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The Suez Canal is being widened.  Will that be enough to prevent another ship from getting stuck?

In order to avoid a repeat of the event, in mid-May, the Suez Canal Authority (SCA) announced that it had started dredging work to widen and deepen the southern part of the canal where the Ever Given was stuck.

The 30-kilometer-long area will be widened 40 meters (131 feet) to the east and deepened to 72 feet, from 66 feet, according to the SCA. Plans also include the 10 kilometer (6 mile) extension of the second lane near Great Bitter Lake, which opened in 2015, allowing two-way traffic for an 82 kilometer (51 mile) stretch.

The work aims to “maximize the efficiency of the canal and shorten the transit time of ships, as well as to increase the safety of navigation,” said a press release from the SCA. But there are still questions as to whether this will be enough to prevent future lockdowns.

“Widening the canal is a smart move,” Sal Mercogliano, maritime historian at Campbell University in North Carolina, told CNN. “My question is, if you are widening the canal, then will the ship operators expand their ships?”

Boat size

Over the past 50 years, the container carrying capacity of the largest ships has increased by 1,500% and doubled in the last decade alone, according to shipping insurer Allianz Global Corporate and Specialty.

Larger ships can carry up to 24,000 containers and measure over 200 feet at their widest point – wider than a standard American football field. The Ever Given – which can hold up to 20,000 containers but was carrying only 18,000 at the time of the grounding – is in the top 1% worldwide in terms of vessel size, measuring 400 meters (1,312 feet) long and 59 meters (194 feet) wide.

Shipping companies claim that the larger ships are more efficient at transporting large volumes of cargo around the world and – under normal conditions – they are able to cross the Suez.

But “it’s a very narrow margin of error,” said Mercogliano. If there are strong winds – as in the case of the Ever Given – or poor visibility, very large ships may get stuck.

The case of Ever Given illustrated the potential repercussions of a blockage. At the time, the Lloyd’s List maritime news newspaper estimated the ship was carrying around $ 9.6 billion worth of cargo every day. The Suez Canal handles around 12% of world trade, with around 19,000 ships passing through it each year.

The extension proposed by the SCA will help reduce the risk of ship blockages, but will not erase it, says Ioannis Theotokas, professor in the Department of Maritime Studies at the University of Piraeus, Greece.

“It will never be enough unless a second lane is opened in the southern part,” he told CNN. But he believes container ships are unlikely to grow, so further enlargements may not be needed.

“The increase in the size of ships has resulted in significant investment in ports to support them. A further increase would require additional investment,” which is not readily available, he adds.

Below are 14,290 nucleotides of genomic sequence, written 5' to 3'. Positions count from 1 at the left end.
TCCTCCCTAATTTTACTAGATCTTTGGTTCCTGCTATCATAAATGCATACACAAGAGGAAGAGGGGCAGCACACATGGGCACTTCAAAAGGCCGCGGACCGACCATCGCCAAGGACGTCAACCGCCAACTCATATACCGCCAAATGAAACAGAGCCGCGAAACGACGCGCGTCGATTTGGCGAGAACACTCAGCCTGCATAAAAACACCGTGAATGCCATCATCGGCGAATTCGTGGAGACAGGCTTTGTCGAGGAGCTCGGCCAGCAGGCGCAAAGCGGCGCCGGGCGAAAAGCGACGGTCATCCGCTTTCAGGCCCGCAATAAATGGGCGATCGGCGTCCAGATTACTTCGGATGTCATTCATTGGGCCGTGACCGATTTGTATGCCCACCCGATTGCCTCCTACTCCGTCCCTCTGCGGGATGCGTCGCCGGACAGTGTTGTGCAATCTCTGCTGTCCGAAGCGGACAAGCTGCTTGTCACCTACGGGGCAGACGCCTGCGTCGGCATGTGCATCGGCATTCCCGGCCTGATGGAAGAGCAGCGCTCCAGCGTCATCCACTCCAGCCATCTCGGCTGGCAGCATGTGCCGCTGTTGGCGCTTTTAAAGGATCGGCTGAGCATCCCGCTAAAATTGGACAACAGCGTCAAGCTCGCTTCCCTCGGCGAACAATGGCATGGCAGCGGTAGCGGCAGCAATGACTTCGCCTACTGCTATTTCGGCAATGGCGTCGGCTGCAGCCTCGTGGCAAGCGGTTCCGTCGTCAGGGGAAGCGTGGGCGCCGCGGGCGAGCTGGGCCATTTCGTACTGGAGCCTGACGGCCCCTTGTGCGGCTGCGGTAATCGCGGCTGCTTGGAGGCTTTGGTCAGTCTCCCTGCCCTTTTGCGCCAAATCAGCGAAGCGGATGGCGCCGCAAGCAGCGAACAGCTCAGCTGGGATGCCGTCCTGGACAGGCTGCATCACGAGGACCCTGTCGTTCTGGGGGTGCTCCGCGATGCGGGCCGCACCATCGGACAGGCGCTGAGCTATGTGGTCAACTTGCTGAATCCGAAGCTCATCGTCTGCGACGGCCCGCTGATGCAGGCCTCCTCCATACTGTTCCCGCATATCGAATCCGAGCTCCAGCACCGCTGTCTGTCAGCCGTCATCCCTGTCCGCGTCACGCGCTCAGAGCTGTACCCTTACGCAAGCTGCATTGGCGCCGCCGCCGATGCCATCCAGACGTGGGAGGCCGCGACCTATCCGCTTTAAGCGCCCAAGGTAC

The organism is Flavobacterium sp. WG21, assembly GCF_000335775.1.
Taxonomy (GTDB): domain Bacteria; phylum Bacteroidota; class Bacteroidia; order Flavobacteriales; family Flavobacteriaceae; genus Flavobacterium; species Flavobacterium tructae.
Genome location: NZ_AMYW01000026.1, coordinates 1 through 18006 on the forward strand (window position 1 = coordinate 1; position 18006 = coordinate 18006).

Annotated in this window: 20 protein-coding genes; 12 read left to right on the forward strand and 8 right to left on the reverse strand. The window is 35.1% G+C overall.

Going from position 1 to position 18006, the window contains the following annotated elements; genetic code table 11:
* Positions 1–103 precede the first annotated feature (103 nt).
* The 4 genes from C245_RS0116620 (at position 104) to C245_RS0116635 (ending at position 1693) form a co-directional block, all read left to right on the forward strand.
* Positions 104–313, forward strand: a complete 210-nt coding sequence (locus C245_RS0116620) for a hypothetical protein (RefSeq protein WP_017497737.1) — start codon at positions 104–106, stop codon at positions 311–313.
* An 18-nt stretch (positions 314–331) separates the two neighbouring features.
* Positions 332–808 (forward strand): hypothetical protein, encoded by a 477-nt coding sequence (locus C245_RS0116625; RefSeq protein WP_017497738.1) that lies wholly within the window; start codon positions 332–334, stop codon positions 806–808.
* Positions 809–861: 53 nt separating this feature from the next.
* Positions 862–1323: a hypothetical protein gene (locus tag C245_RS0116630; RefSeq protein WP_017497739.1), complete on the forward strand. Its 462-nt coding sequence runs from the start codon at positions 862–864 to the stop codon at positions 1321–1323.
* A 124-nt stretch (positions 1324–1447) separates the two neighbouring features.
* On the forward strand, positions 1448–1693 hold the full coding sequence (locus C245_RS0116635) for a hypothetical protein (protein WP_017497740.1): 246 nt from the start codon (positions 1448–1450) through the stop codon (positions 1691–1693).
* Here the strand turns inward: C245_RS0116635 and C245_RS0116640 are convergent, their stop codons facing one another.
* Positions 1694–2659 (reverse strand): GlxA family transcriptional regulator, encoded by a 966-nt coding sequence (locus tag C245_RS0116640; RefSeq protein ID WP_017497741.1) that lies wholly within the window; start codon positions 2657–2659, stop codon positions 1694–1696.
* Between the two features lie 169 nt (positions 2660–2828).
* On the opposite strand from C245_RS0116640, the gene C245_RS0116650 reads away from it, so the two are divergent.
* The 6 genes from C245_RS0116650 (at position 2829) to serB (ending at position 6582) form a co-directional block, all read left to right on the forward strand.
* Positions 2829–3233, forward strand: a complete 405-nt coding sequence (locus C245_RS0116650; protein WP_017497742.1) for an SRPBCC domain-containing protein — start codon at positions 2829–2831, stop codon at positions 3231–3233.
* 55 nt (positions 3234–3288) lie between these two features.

Future routes

However, the Ever Given incident sparked discussions about alternative routes. The canal’s strategic position – connecting the Mediterranean to the Red Sea and providing the shortest sea route between Europe and Asia – is key to its influence.

Without the Suez, expeditions between the two continents would have to travel around the Cape of Good Hope at the southern tip of Africa. Some shipping companies have opted for this route when the Suez was blocked, although it takes more than double the time.
The Suez Canal is being widened.  Will that be enough to prevent another ship from getting stuck?

“It is no coincidence that soon after the Ever Given incident, Russia commented on the attractiveness of alternative routes, namely the Northern Sea Route,” said Theotokas. This route runs along the Arctic coast of Russia, from the Kara Sea to the Bering Strait.

An official at the nuclear company Rosatom, which is in charge of developing the road, told a Russian news agency that “the Suez precedent has shown how fragile any road between Europe and Asia is.” , and called for the development of alternative routes such as the Northern Sea Route.
Shortly after the comments, shipping company MSC, the world’s second-largest container line, doubled down on its pledge to avoid the Northern Sea Route for environmental reasons. Shipping in the Arctic could increase pollution and contribute to the melting of sea ice.

Theotokas believes Suez’s position as a global trade route will remain strong.

“Shipping companies are always ready to manage risks like Ever Given,” he says. Extending the SCA will just make them more comfortable.

“The widening of the canal will facilitate rescue operations … although it does not eliminate the risk of repeating the incident,” he said.


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